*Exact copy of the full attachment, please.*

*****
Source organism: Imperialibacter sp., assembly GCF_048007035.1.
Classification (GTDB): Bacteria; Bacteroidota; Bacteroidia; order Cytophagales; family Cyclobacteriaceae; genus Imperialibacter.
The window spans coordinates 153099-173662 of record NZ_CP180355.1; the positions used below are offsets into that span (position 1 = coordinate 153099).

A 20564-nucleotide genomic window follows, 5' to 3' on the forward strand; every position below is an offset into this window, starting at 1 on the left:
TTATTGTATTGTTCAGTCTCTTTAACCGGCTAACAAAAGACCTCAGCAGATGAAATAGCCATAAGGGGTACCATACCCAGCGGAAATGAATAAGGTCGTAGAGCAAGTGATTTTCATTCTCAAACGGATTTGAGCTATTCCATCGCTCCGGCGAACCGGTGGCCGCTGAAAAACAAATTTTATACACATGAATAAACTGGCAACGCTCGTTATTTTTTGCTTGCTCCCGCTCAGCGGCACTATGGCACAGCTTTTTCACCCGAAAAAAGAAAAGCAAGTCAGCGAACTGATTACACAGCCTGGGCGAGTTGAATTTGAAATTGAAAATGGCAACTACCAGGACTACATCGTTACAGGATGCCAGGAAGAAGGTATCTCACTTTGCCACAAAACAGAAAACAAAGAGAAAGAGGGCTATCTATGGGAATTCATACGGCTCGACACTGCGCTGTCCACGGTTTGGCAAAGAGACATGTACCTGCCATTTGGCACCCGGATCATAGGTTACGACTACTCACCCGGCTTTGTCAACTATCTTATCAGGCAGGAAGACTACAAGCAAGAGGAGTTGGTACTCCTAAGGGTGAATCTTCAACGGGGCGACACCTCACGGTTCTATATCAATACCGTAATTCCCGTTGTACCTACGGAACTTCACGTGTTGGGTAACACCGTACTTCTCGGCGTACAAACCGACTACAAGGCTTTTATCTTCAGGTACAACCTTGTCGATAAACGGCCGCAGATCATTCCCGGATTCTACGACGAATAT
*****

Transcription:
Source organism: Imperialibacter sp., assembly GCF_048007035.1.
Classification (GTDB): Bacteria; Bacteroidota; Bacteroidia; order Cytophagales; family Cyclobacteriaceae; genus Imperialibacter.
The window spans coordinates 153099-173662 of record NZ_CP180355.1; the positions used below are offsets into that span (position 1 = coordinate 153099).

A 20564-nucleotide genomic window follows, 5' to 3' on the forward strand; every position below is an offset into this window, starting at 1 on the left:
TTATTGTATTGTTCAGTCTCTTTAACCGGCTAACAAAAGACCTCAGCAGATGAAATAGCCATAAGGGGTACCATACCCAGCGGAAATGAATAAGGTCGTAGAGCAAGTGATTTTCATTCTCAAACGGATTTGAGCTATTCCATCGCTCCGGCGAACCGGTGGCCGCTGAAAAACAAATTTTATACACATGAATAAACTGGCAACGCTCGTTATTTTTTGCTTGCTCCCGCTCAGCGGCACTATGGCACAGCTTTTTCACCCGAAAAAAGAAAAGCAAGTCAGCGAACTGATTACACAGCCTGGGCGAGTTGAATTTGAAATTGAAAATGGCAACTACCAGGACTACATCGTTACAGGATGCCAGGAAGAAGGTATCTCACTTTGCCACAAAACAGAAAACAAAGAGAAAGAGGGCTATCTATGGGAATTCATACGGCTCGACACTGCGCTGTCCACGGTTTGGCAAAGAGACATGTACCTGCCATTTGGCACCCGGATCATAGGTTACGACTACTCACCCGGCTTTGTCAACTATCTTATCAGGCAGGAAGACTACAAGCAAGAGGAGTTGGTACTCCTAAGGGTGAATCTTCAACGGGGCGACACCTCACGGTTCTATATCAATACCGTAATTCCCGTTGTACCTACGGAACTTCACGTGTTGGGTAACACCGTACTTCTCGGCGTACAAACCGACTACAAGGCTTTTATCTTCAGGTACAACCTTGTCGATAAACGGCCGCAGATCATTCCCGGATTCTACGACGAATAT